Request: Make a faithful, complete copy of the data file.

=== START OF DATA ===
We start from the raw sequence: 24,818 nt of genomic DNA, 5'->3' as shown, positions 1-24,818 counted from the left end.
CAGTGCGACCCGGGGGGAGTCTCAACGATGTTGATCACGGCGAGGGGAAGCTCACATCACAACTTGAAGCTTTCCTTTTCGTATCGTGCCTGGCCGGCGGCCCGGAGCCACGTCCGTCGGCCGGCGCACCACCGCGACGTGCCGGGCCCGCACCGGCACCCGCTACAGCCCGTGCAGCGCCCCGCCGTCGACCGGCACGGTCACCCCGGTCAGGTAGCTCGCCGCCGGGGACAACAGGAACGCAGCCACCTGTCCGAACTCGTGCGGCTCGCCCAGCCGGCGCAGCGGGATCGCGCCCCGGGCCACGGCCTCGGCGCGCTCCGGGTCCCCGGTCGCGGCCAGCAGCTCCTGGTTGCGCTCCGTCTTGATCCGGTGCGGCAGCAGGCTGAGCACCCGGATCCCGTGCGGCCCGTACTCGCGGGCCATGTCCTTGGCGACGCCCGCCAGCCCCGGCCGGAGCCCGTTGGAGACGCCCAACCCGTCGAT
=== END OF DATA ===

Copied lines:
We start from the raw sequence: 24,818 nt of genomic DNA, 5'->3' as shown, positions 1-24,818 counted from the left end.
CAGTGCGACCCGGGGGGAGTCTCAACGATGTTGATCACGGCGAGGGGAAGCTCACATCACAACTTGAAGCTTTCCTTTTCGTATCGTGCCTGGCCGGCGGCCCGGAGCCACGTCCGTCGGCCGGCGCACCACCGCGACGTGCCGGGCCCGCACCGGCACCCGCTACAGCCCGTGCAGCGCCCCGCCGTCGACCGGCACGGTCACCCCGGTCAGGTAGCTCGCCGCCGGGGACAACAGGAACGCAGCCACCTGTCCGAACTCGTGCGGCTCGCCCAGCCGGCGCAGCGGGATCGCGCCCCGGGCCACGGCCTCGGCGCGCTCCGGGTCCCCGGTCGCGGCCAGCAGCTCCTGGTTGCGCTCCGTCTTGATCCGGTGCGGCAGCAGGCTGAGCACCCGGATCCCGTGCGGCCCGTACTCGCGGGCCATGTCCTTGGCGACGCCCGCCAGCCCCGGCCGGAGCCCGTTGGAGACGCCCAACCCGTCGAT